Football should kick off at 3.00 on a Saturday afternoon. Shops should shut at 5.30 six days a week. Pubs should stop serving at 11.00. And the correct time to go to church is 10.30 on a Sunday morning.
The pressures of commerce and television have scuppered the first three of those and it’s been one of the lessons of this pilgrimage that the last one doesn’t apply and never really has.
From Friday Prayers to Thursday afternoon spiritualism, the notion of ‘church on Sunday’ is completely redundant - and always has been in the eyes of the Seventh Day Adventists. Placing their beliefs firmly in the literal teachings of the scripture, it’s a Saturday (Sabbath) for them.
The Mission is a smallish chapel-like building which has been many things during its time. I remember coming here to watch a cracking blues gig back in the early 1980s and I recall the Royal Antediluvian Order of the Buffaloes having the place for a while. It’s now home - as it has been for some time - to a congregation of Seventh Day Adventists, who meet here on Saturdays for Bible study and worship.
Worship at The Mission starts with music from the band with the words on the big screen and moves through communal prayer to a full recounting of the Joseph saga to an audience of one rather bewildered child, before more music and a talk from a guest preacher.
I’m getting slightly more used to these big screens. Not having to balance hymn books, service sheets and books of common prayer on a tiny shelf is a clear bonus, but looking up during the offertory prayers to find the church’s sort code and account number in foot-high writing is arguably still a step too far.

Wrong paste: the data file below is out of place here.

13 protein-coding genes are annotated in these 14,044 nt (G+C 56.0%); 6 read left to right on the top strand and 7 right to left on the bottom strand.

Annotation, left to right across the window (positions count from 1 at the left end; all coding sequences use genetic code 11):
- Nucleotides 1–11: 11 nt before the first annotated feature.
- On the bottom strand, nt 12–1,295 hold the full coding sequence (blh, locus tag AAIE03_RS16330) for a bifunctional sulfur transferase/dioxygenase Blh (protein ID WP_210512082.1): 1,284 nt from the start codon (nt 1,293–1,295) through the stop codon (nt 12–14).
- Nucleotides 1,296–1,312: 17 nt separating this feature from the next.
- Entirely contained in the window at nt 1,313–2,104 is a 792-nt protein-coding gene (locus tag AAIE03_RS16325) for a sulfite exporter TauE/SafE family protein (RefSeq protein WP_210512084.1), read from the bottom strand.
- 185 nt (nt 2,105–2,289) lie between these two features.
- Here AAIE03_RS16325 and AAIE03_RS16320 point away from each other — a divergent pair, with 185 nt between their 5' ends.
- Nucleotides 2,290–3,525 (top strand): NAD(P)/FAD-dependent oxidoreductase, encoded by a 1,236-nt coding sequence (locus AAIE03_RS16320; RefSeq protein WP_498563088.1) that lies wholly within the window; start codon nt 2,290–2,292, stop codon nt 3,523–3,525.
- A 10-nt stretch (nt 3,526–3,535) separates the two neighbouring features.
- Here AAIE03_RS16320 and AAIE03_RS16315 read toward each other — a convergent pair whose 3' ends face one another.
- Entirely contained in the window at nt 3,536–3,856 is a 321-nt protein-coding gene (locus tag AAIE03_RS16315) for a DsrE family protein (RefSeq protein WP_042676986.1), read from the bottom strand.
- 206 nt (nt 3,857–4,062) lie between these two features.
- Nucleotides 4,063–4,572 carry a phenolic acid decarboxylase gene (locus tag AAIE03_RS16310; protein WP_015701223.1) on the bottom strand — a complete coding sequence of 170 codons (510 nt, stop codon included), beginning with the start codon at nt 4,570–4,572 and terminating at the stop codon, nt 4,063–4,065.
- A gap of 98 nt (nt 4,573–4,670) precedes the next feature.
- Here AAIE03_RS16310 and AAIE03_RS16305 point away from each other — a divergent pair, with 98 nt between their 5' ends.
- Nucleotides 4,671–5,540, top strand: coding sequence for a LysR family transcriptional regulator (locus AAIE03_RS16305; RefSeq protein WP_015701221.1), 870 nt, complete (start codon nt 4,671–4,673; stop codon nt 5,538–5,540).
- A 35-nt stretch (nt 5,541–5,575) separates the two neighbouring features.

The music is uplifting in theory but I do find these anthemic concoctions can so easily become bland, simplistic and repetitive. Perhaps it’s the noticeable lack of numbers today, or the pre-storm humid weather, but the place is hardly buzzing.
Today’s talk stems from the story of Gideon. After years of living under oppression, injustice and cruelty he appeals to God for help. Visited by the Angel of the Lord and instructed to take some decisive action himself to improve conditions for him and his people he answer with a few polite points. He wants to know why he should be expected to lead the way when he’s not the obvious choice, he wants to know why God has let this situation develop in the first place and he wants some sort of sign as proof that it won’t all go horribly wrong.
Over the course of a not altogether inspiring 40 minute talk we’re invited to agree that Gideon was just throwing up excuses and that he should just have had more faith. We all of us, the speaker repeats at length, just need to trust more and have more faith.
I find this one of the most troubling aspects of religions which rely almost entirely on the literal text of the Bible. Faith, in this expression, seem to mean trusting absolutely and at the same time abrogating any right to ask questions. We are, as humans, a naturally inquisitive species. Our development down the ages has been almost entirely as a result of that constant search for answers. Out greatest achievements, conquests, discoveries and so on have been made because we wanted to challenge our own ignorance. It’s true that some of our worst actions have come from the same desire, but with absolute faith and nothing else, where on earth would we be?
So we’re left with a rather unsatisfactory answer. Whatever awful things happen in your life, don’t waste your time trying to work out any notion of causality or reason, just believe a bit harder. In a way it’s faintly redolent of being told not to be a doomster or gloomster but that Brexit heaven can be achieved just by believing in it enough. I find it as impossible to give any credence to that view and its proponent as I do to any kind of blind religious faith.
To imagine a life without questioning is almost impossible for me, without conjuring up visions of some dystopian, submissive half-existence - and that doesn’t seem to be the case for the people here today. So perhaps they all secretly DO question things but find the answers acceptable. Or perhaps there is something about unquestioning faith which I’m not yet able to grasp. Either way it’s another question for which I think is worth reasoning out an answer, but I don’t truly believe the answer is to be found here.